Thinking about it, Baggio missed penalty taught me that even the best can fail. It's OK to fail, to stay human. Indeed, it's a requirement.
Baresi, another legendary but less flashy football giant, also missed his penalty that day: he’d miraculously recovered from a severe injury only to make the final, his appointment with history: the images of him unapologetically in tears after the loss are, again, embedded in our nation’s collective mind.
I don’t like the idea of having idols at all, and neither Baggio or Baresi are. But I do think that there’s a lesson to learn from their tears after the missed penalties. Even the best will make mistakes, and you, too, are allowed yours. It’s OK, the world will go on, and you will be alright. You are a victim of the general idea that you must race, you must succeed, no matter the consequences. You might lose happiness, but at least you won the race, is what society lead us to believe. You must build a wall of money and success around you, is the zeitgeist.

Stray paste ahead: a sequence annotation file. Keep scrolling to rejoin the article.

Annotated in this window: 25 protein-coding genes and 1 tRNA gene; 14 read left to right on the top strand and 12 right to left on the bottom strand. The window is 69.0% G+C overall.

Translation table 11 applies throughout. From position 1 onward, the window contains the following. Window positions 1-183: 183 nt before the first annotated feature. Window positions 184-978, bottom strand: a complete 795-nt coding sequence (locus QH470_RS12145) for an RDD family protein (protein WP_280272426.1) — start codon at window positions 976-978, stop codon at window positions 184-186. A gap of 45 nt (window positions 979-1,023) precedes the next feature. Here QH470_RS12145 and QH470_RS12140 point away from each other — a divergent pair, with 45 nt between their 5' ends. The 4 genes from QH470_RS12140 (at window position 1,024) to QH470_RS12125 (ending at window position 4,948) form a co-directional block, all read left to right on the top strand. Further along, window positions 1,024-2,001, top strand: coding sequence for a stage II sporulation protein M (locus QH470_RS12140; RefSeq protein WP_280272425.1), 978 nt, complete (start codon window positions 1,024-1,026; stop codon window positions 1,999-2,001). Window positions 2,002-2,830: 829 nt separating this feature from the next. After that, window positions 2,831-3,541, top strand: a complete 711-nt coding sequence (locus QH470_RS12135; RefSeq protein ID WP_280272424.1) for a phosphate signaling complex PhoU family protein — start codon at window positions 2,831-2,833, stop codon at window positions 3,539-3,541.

In the grand scheme of things, a penalty kick that would have created happiness for 60 million people can still go wrong: and you know what, it’s alright. And if that is OK, you can afford to not make your life a first-place-or-death race, don’t you think? You can be a hero, or not: you can be whatever you want to be, and you are still special.